Thursday, July 21, 2011

Review - Harry Potter and the Deathly Hallows: Part 2

And that, as they say, is that. Ten years and some 7 billion galleons after The Philosopher's Stone first charmed Potterphiles the world over in 2001, J.K. Rowling's magical saga finally fades to black with Part 2 of Harry Potter and the Deathly Hallows, which makes a fitting end to a beloved franchise. While I never felt as consistently invested in the films as I did the books, I can only tip my hat to the series as it takes its final bow, and to The Deathly Hallows: Part 2 in particular for leaving on a strong note. It strikes me as an appropriately representative cross-section of the whole; perhaps not as artistically intent as Alfonso Cuaron's Prisoner of Azkaban, not nearly as lethargic as Mike Newell's Goblet of Fire, but a balanced mixture of thrill and sentiment that makes it easy to understand why moviegoers were so keen to keep returning to this world.

A token summary of the plot seems unnecessary for a review of this film, as surely anyone who's interested in seeing it will have read the books years ago... at least you had better have, or you'll find yourself inescapably lost. Writer Steve Cloves has ceased making concessions for the casual viewer, omitting anything but essential information and necessitating that we fill in the blanks. Though his resulting screenplay is inevitably less detailed than Rowling's involved tome, it proves a necessary evil; one not exercised enough in The Deathly Hallows' first half, but effectively employed for this closing chapter. The payoff is clear: a refreshing 2-hour run time, making this the most efficiently told entry in the octalogy. In retrospect, the move to split The Deathly Hallows in twain worked out for the better, although I still cringe sceptically at the original motivations behind the decision.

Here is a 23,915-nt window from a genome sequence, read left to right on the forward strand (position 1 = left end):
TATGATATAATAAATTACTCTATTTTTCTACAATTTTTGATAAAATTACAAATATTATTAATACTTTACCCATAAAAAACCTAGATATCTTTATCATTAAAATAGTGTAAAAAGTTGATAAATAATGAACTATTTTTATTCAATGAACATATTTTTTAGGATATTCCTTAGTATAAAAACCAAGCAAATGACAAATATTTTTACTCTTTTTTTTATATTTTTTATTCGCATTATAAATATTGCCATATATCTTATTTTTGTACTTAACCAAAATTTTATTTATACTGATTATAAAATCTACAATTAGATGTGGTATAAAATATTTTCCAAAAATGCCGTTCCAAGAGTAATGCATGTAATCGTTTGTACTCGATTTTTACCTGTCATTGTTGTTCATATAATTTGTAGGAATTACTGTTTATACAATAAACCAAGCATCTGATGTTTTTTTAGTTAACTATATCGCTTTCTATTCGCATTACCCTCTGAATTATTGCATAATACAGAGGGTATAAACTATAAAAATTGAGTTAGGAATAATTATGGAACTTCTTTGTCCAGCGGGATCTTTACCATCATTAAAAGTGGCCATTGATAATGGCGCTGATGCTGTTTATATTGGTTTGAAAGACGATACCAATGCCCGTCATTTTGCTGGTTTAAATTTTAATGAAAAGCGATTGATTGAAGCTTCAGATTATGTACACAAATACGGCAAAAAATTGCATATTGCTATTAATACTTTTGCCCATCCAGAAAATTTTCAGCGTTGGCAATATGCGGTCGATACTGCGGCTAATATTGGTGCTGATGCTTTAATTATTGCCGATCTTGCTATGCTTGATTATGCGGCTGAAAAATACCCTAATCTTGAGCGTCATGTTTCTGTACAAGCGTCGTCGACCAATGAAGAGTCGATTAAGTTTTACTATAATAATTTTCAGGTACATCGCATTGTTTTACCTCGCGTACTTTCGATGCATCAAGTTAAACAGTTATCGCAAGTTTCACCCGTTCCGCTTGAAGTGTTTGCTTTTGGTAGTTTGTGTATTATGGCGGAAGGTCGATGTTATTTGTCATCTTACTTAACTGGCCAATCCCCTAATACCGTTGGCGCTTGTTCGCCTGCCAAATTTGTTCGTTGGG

The focus of the story here is on the long siege of Hogwarts by Voldemort and his nefarious Death Eaters while Harry, Ron, and Hermione scramble to destroy the last remaining Horcruxes. I admit that the trailers (which seemed to advertise this as the best Michael Bay film of the year) had me a tad worried, but director David Yates prevents the gravity of the action from becoming burdensome. His approach to the Battle of Hogwarts is to scatter several mini action sequences between snippets of plot development (applause to editor Mark Day for piecing it together so tightly). The spectacle of the battle remains fleet and exhilarating, rather than a butt-numbing slog. As always, it's sensationally evoked by more of Tim Burke's marvelous effects and Stuart Craig's meticulous production design. Could either of them finally bring the series its first Academy Award on its last at-bat?